The third book in my young adult series releases in about 6 weeks (March 7). FOR LOVE AND HONOR. It’s a standalone novel, meaning you can enjoy it without having previously read the other books in the series.
This book is set in medieval times and is about a noble knight returning home to protect his family from an imminent attack by neighboring lords who seek repayment of debts. Without fortune or means to pay those debts, Sir Bennet realizes his only option is to make a marriage match with a wealthy noblewoman. He loathes the idea of courting a woman for her money, but can he win the heart of Lady Sabine in time to save his family? Little does he know she’s harboring a skin blemish, one, that if revealed, could cause her to be branded as a witch, put her life in danger, and thrust them all into more danger than they ever thought possible.
Currently ARCs of FOR LOVE & HONOR are out in the world and subsequently a few reviews are starting to roll in. I appreciated this one: “I have read every book Jody Hedlund has ever written, and while I’ve enjoyed them all, I do believe the three books in this YA medieval fantasy series are my favorites. Packed with action, adventure, daring rescues, chivalric heroes, brave heroines, swoon-worthy romance, and strong themes of faith and sacrifice. . .”
What exactly is an ARC, you may be asking? ARC is the acronym for Advance Reading Copy. It’s an EARLY published version of a book but is NOT the final edited form. And it usually doesn’t contain the final, beautified cover (for example, the back cover of the ARC of FOR LOVE AND HONOR looks like this):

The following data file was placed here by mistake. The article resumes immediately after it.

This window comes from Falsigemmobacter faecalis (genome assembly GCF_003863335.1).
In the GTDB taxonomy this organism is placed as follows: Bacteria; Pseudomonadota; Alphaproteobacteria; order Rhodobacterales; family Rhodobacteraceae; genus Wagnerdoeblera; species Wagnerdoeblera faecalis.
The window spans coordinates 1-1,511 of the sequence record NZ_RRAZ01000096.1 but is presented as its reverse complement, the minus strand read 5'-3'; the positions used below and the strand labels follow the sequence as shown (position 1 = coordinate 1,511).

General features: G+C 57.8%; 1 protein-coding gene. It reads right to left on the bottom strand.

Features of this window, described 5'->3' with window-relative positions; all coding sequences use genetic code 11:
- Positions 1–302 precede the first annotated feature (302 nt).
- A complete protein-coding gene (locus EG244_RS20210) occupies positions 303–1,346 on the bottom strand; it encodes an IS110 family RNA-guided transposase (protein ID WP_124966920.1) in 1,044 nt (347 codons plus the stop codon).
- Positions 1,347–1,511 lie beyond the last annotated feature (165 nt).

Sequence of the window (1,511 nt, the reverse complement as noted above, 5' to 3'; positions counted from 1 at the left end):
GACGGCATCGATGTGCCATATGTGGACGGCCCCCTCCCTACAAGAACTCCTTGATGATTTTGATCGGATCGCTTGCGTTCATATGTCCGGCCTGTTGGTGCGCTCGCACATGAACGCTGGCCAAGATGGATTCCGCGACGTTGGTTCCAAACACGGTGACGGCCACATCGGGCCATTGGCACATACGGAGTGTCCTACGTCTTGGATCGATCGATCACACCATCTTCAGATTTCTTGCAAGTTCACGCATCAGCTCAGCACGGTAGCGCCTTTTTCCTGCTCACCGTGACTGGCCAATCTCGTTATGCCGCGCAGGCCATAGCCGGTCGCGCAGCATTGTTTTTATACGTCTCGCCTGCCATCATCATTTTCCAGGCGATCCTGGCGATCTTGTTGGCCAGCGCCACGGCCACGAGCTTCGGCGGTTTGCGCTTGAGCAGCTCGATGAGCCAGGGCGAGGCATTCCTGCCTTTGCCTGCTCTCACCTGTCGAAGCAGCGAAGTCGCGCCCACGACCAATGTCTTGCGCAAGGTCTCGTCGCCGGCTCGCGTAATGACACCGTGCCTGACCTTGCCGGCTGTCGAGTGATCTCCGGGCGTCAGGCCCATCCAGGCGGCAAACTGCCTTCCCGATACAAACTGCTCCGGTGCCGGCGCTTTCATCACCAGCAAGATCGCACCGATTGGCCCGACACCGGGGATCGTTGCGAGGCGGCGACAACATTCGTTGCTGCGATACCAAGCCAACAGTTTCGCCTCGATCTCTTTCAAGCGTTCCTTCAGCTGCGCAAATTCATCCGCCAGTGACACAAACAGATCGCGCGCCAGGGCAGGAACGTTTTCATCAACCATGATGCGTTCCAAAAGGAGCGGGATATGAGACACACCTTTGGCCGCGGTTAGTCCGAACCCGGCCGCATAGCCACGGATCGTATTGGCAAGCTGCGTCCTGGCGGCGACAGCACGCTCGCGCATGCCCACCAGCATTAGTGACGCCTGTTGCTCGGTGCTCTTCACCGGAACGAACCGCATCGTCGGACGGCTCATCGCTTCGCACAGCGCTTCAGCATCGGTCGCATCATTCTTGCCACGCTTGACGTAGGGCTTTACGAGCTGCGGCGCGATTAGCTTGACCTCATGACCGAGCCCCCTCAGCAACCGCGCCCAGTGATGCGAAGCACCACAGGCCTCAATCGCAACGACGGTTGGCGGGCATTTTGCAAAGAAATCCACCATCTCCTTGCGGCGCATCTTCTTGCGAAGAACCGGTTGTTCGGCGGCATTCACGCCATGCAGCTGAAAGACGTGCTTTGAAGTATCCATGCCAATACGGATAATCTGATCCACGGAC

In other words, the ARC is not a polished copy of the book. The back cover of the ARC has this note in really small print at the bottom: “UNCORRECTED PROOF: Reviewers are reminded that changes may be made in this proof copy before books are printed.”
ARCs are not produced for every single book that is published. Actually very few books have ARCs made because they require a lot of extra work and cost for the publisher. Of my 16 published books, only 5 have had ARCs.
Bigger reviewers, librarians, media outlets, sales reps, and other strategic people in the book industry are often the recipients of ARCs (and may get an ARC months ahead of release). Publishers hope to use ARCs to garner more sales as well as early positive reviews.
Readers who are on launch teams or apart of influencer groups occasionally get ARCs, but most often they get the final copy of the book (around the release time or sometimes a week or two early).
When ARCs are made for a book, authors often get a limited number of those ARCs to give away. So here on this blog, I’m giving away 3 ARCs! To enter to win, fill out the Rafflecopter form below!
What is your favorite time period for the setting of a historical novel? I’d love to know!
Latest posts by Jody Hedlund (see all)
- Why the Traditional Publication Process Takes So Long - November 17, 2017
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- Why Getting Some Negative Reviews Can Be Positive - October 6, 2017